The second false “good idea" or misconception was to revisit the possibility of exempting inter-company OTC derivative transactions from reporting. Here again, a treasurer hedges the underlying risk of a subsidiary through an internal transaction mirrored on an external transaction with a bank. The intercompany transactions cancel each other out, leaving only the external transaction consolidated. So why on earth report what cancels out? EMIR refit had corrected this nonsense, and now we want to call it into question and take a few steps backwards on the incomprehensible pretext of "greater transparency". The problems of a few energy companies, on products traded on organized markets (and therefore not OTC derivatives) should not impact all industries, and even more so on other products. Regulated products require collateral, and the difficulty of financing this collateral cannot be erased by removing the reporting exemption for inter-company OTC transactions.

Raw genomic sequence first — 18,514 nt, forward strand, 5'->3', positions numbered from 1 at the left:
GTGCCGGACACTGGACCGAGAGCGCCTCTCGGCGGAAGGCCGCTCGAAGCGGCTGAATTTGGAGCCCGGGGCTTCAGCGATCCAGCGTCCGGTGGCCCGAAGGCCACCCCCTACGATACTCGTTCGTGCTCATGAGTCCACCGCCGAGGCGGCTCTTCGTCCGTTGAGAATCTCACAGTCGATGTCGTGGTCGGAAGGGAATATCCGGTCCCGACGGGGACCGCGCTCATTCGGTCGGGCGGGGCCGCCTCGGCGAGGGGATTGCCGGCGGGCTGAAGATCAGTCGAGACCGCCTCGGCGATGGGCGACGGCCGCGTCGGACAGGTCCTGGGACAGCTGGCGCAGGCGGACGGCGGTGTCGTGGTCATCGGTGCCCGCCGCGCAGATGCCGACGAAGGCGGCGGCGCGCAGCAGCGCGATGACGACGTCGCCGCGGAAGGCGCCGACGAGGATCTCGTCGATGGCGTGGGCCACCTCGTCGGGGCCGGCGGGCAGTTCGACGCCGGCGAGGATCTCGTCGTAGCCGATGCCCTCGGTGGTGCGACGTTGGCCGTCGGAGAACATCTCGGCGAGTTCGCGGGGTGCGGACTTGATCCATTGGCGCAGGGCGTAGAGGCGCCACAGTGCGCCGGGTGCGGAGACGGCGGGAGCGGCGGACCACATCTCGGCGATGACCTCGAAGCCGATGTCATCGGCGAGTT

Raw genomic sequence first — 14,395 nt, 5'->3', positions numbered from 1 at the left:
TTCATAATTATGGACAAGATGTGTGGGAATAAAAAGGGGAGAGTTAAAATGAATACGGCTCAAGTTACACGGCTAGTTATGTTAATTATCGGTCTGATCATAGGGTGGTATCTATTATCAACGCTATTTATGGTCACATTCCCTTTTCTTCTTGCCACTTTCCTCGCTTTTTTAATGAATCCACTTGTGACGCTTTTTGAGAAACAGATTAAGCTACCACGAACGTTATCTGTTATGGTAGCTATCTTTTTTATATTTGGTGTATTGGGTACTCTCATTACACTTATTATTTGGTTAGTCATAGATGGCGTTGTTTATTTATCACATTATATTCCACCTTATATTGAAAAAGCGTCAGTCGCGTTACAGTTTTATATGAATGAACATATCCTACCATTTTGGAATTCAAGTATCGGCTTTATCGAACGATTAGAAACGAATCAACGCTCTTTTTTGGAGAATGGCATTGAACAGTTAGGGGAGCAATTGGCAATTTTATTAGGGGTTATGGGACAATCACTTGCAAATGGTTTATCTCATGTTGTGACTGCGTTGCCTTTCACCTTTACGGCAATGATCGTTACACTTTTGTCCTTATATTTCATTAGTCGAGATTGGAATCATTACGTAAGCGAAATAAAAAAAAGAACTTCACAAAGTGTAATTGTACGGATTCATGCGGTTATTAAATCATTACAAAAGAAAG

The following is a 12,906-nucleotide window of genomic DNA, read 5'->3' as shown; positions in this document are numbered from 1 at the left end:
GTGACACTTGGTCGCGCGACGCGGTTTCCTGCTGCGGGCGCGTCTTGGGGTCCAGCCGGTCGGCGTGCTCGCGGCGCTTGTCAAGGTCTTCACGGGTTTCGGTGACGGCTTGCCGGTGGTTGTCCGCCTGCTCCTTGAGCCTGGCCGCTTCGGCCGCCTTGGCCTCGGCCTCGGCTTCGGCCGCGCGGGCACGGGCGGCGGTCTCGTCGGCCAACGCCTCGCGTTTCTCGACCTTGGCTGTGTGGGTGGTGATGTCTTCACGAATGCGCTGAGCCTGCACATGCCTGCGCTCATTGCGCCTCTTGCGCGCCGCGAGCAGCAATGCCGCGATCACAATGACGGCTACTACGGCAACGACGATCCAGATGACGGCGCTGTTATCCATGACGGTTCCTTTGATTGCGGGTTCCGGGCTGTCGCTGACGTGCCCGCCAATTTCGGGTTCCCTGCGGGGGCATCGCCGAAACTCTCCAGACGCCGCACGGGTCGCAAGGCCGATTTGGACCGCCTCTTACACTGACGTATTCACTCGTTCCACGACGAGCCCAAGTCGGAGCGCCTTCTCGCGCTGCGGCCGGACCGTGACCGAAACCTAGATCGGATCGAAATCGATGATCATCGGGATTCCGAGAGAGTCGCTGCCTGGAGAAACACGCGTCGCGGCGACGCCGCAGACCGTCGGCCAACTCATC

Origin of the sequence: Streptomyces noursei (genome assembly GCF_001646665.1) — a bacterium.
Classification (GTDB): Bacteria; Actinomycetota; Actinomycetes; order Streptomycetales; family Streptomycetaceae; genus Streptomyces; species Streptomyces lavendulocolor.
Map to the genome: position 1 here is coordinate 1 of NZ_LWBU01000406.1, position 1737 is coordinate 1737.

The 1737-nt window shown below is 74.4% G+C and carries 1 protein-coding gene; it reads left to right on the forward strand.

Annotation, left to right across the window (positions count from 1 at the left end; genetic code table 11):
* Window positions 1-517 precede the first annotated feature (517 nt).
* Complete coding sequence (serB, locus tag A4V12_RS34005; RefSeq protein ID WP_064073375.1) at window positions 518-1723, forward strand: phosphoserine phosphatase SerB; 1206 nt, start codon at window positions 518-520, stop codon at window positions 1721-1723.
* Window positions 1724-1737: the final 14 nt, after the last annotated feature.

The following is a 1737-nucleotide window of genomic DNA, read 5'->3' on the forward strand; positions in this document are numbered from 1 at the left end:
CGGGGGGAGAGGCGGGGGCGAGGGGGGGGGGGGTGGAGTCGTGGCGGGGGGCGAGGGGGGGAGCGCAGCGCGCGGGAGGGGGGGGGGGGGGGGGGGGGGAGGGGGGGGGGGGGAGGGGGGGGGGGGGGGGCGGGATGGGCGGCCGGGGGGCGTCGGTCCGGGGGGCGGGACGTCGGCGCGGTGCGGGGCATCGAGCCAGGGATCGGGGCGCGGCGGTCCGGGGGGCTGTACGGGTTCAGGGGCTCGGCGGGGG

Concept of “group”
Moreover, the Commission proposal introduces a change in Article 10(3) by removing the existing reference to the company ‘group’ as regards the OTC derivatives contracts that are considered hedging – and thus do not count towards the calculation of the clearing thresholds. The new wording seems to imply that to meet the ‘hedging exemption’, the underlying business risk would have to be in the same entity carrying out the derivative transaction. With centralized treasury functions this test would hardly ever be met. This is because, with centralized treasury functions, it is the group treasury that enters derivatives transactions with financial markets on behalf of the local business entities that have the underlying business risks. This could de facto lead to the end of all the centralized treasury functions, which are an international best practice well established for all corporates. The rationale behind the article 10.3 change has not been detailed, but the solution is to stay with current EMIR wording. Again, they would alter the essence of treasury function consisting in centralizing operation for efficiency and cost reasons.
Never short of ideas...